Making and keeping New Year’s resolutions

New Year’s resolutions often revolve around health and fitness. For farmers making such resolutions, what advice can you offer?

Lower expectations

Colleen Dyck, Founder GORP Clean Energy Bar, Co-owner, Artel Farms, Niverville, Manitoba

The biggest mind shift that helped me when it came to resolutions is setting an incredibly low goal. Sounds counter-intuitive, but most farmers I know are used to having to-do lists longer than what’s possible in a day. If a goal seems out of reach before you start, the odds of completing it go way down.

My goal every morning is to put my runners on and walk for 10 minutes. Then I have full permission to quit. The thing is, after five minutes it’s easy to start running. After that, 10 minutes doesn’t seem so bad, and I might just do 30 or 60. Just wake up thinking, all I have to do is put on my runners – that’s it! But inevitably, more ends up happening. Farmers by nature tend to go the extra mile (so to speak). Creating the habit is the hardest part, but every time you step out the door you’re making it easier to do it again.

Make healthier choices

Adele Buettner, Founder and Principal, AgriBiz Communications Corp., Saskatoon, Saskatchewan

While modern agriculture has changed considerably over past years, the way to lose weight hasn’t: move more and eat better. Sounds easy, right? However, if it were, we wouldn’t be making the same resolution year after year.

Farmers, like everyone else, are busy. From family demands to business deadlines, there often isn’t much time to focus on oneself, which is a challenge. The good news is you don’t need a gym membership – just a pair of walking shoes and the desire to get healthier. Add a walk to your morning or evening routine, or perhaps both. As time progresses, simply expand your walk. Every new step you take helps.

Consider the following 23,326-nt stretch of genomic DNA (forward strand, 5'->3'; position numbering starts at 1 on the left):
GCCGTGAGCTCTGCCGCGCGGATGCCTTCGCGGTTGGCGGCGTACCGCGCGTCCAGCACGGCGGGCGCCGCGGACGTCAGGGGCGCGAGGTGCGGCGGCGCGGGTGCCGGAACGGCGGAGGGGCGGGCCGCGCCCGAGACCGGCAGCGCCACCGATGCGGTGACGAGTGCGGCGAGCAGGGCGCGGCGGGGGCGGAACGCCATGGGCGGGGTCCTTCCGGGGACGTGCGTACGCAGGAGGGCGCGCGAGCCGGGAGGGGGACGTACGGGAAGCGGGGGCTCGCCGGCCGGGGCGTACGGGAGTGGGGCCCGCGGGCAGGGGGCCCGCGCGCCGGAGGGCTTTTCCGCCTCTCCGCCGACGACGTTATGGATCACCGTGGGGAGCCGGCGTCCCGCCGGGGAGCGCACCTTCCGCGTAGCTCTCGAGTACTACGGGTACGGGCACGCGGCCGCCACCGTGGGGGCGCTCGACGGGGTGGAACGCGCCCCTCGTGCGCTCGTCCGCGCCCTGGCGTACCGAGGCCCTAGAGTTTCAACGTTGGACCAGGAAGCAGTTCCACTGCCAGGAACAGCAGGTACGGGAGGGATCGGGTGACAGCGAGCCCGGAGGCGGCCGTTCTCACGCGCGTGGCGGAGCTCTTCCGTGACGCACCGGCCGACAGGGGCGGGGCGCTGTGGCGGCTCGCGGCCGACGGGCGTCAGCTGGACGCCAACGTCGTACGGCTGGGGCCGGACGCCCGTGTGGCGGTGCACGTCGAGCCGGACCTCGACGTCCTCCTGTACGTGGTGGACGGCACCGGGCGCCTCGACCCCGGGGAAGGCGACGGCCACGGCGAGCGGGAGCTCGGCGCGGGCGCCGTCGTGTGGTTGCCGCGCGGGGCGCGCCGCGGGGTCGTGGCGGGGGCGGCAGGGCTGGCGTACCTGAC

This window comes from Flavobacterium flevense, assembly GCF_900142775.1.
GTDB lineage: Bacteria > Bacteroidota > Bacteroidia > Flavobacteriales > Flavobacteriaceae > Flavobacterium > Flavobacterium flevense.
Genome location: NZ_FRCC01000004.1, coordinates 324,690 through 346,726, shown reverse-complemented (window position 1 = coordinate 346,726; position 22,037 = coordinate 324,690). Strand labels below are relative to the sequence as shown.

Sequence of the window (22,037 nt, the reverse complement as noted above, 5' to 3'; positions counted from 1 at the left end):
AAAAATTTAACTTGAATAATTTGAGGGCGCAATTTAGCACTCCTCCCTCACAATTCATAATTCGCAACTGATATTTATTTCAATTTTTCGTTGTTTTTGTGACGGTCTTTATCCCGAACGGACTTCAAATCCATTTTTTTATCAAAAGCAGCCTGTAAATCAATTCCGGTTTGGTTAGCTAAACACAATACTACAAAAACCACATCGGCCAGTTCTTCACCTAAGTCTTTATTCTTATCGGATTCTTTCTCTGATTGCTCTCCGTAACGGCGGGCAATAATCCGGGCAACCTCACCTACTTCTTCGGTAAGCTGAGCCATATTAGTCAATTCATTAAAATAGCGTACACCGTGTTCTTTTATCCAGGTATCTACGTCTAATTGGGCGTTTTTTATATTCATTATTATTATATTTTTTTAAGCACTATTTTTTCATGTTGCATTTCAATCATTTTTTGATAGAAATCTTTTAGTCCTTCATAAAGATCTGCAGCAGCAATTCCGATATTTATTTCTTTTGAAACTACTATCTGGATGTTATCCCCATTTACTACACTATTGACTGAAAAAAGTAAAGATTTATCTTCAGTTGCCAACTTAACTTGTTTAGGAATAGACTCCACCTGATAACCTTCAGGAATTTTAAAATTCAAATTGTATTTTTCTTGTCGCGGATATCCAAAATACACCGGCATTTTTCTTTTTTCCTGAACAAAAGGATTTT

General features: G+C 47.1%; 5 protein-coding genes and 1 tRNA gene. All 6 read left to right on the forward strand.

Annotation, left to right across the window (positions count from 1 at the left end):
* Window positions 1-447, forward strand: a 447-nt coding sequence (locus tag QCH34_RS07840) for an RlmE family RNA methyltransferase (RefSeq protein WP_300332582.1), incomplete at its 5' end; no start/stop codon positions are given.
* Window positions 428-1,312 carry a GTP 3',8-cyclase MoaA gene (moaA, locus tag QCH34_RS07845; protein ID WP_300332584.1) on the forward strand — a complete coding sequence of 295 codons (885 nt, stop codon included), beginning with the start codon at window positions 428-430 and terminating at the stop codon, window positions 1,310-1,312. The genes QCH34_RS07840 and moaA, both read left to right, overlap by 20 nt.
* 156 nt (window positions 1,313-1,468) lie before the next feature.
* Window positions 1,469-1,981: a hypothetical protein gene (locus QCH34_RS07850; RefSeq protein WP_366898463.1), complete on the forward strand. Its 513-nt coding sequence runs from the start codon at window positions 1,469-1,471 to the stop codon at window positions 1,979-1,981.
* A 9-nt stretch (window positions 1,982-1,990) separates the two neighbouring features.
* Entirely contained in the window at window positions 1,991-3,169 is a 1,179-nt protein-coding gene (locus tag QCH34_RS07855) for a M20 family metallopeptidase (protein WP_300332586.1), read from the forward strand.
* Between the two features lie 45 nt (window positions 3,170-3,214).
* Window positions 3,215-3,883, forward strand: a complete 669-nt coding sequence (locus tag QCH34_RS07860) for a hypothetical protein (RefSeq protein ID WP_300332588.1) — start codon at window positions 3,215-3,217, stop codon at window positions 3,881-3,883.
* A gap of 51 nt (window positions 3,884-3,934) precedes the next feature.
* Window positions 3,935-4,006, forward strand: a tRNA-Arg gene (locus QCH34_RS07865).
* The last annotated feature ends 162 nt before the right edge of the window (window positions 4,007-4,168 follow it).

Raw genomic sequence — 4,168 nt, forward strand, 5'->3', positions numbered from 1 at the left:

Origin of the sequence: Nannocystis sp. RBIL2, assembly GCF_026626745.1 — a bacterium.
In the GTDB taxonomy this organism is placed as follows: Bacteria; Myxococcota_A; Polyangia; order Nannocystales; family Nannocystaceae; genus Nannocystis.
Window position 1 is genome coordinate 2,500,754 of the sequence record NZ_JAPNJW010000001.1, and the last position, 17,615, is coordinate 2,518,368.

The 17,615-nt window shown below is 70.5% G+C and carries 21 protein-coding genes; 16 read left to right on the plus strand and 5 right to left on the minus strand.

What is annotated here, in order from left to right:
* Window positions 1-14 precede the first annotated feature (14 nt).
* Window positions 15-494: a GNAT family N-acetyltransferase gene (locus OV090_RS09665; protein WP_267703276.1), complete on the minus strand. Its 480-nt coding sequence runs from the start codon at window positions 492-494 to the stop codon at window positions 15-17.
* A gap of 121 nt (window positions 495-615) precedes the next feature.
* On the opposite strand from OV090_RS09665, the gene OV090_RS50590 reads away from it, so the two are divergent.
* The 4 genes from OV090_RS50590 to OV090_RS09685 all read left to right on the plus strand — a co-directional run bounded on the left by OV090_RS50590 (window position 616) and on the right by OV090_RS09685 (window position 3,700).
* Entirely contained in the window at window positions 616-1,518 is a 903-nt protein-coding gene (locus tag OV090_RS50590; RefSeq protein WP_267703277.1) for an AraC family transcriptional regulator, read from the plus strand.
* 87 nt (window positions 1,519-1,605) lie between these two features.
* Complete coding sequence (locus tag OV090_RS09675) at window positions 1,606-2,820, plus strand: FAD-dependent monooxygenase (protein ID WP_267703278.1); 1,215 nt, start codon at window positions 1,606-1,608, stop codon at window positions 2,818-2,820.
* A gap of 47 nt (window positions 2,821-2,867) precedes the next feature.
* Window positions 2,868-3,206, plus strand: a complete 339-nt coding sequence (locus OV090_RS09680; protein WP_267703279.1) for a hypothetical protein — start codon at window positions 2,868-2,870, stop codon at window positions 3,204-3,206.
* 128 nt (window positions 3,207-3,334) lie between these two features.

Then, start making healthy food choices. Think first what you’re putting in your grocery cart, as that’s where good food choices begin. If healthy foods go into your cart, it will limit the temptation at home to make poor food choices. What healthy foods? Think of what Canadian farmers grow. If you stick to that, you’re taking steps in the right direction to meeting your resolutions.

Set realistic goals

Kim Waalderbos, Dairy farmer and farm writer, Upper Hainesville, New Brunswick

Know yourself.

What makes you tick? Make resolutions that consider your strengths and anticipate your weaknesses. If you know what’s likely to throw you off course, you can plan ahead to include a friend for accountability, or schedule tasks at a time when you have the most energy, or include reminders of what motivates you, or check off days on the calendar.

Be specific.

I’ve found it helps to identify what, when, where and how often I intend to do something. Like instead of resolving to eat healthier, I might resolve to choose one healthy snack each morning, or forgo the sweet treat at afternoon coffee break.

Be deliberate.

Schedule your resolution. Try to tie it to something you already do. For example, I have two strength exercises I do at chores each morning while waiting for my young calves to drink their milk. Sure, I look like a dork, but I haven’t forgotten since I tied it to this daily chore.  

Move in baby steps if you must. Ultimately, you’re investing in your physical and mental health – and that’s always a win. 

From an AgriSuccess article (January 2018).